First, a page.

Backlighting the first dance with flash

At the recent wedding of Sarah and Gareth in Liverpool I decided to try a new technique that I’d seen other photographers do, but had never attempted myself (after all, a wedding is surely the best time to start experimenting with a new technique that you’ve never done before, and one that has the capacity to go completely tits up. Isn’t it? Gulp.)

The technique in question is backlighting the bride and groom for the first dance, to create an attractive rim light around the couple, instead of firing the flash (modified or otherwise) straight at them. At the top of the page is an example of this technique.

It’s a fairly straightforward technique, if truth be told. The ambient light in the room at the time was pretty much non-existent, so I worked with a shutter speed and aperture I was comfortable with and within my maximum sync speed, and adjusted flash power manually to taste (none of this swanky TTL malarkey here, oh no). Out of interest, the exposure settings for all the following photographs were as follows: f4, ISO3200, 1/200s, 85mm.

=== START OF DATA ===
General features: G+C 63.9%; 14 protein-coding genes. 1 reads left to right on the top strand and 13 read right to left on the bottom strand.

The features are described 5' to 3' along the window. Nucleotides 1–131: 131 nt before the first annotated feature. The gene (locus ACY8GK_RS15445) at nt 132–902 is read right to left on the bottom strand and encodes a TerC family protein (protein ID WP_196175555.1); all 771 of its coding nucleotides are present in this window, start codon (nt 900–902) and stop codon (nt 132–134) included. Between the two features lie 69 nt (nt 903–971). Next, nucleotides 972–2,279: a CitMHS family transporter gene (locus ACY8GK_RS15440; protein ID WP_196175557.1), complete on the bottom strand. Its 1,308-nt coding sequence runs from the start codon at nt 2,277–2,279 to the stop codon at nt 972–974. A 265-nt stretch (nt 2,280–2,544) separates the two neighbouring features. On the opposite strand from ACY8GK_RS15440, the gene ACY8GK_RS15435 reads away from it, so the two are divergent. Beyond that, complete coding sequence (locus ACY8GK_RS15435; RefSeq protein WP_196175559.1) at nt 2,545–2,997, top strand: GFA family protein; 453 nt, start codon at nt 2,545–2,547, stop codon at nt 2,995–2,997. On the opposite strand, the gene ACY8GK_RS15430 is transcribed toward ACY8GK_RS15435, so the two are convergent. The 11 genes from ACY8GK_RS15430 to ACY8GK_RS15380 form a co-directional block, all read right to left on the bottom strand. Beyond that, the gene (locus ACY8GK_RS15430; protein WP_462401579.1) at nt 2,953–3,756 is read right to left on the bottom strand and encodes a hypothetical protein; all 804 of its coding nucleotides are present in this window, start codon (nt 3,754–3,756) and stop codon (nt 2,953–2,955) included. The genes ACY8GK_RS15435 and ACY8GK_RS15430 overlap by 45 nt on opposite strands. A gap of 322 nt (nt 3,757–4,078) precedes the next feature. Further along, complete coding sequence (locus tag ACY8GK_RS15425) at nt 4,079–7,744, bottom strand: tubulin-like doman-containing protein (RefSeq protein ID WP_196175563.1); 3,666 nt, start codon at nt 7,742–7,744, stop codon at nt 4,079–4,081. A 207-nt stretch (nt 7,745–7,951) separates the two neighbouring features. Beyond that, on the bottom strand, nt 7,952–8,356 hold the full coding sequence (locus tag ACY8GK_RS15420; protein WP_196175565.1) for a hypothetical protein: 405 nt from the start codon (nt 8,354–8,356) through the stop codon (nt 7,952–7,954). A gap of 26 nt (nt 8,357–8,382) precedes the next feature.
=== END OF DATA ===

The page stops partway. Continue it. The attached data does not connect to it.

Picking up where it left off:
As for the flash, I placed a solitary unmodified speedlight on a flash stand shoulder height, and around 10-12 feet behind the couple. I then manually (phew, hardcore eh?) set it to 1/32 power and fired it using a wireless trigger. And Bob’s your Dad’s brother.

Of course, the couple have to be directly in the line of sight between your camera and the flash, otherwise things can go a bit Pete Tong (also notice incorrect sync speed in this photo, resulting in black band along the bottom. Naughty photographer.)

Backlighting the first wedding dance with flash

However, when you get it right magic ensues. Here are a couple of other examples from the same wedding:

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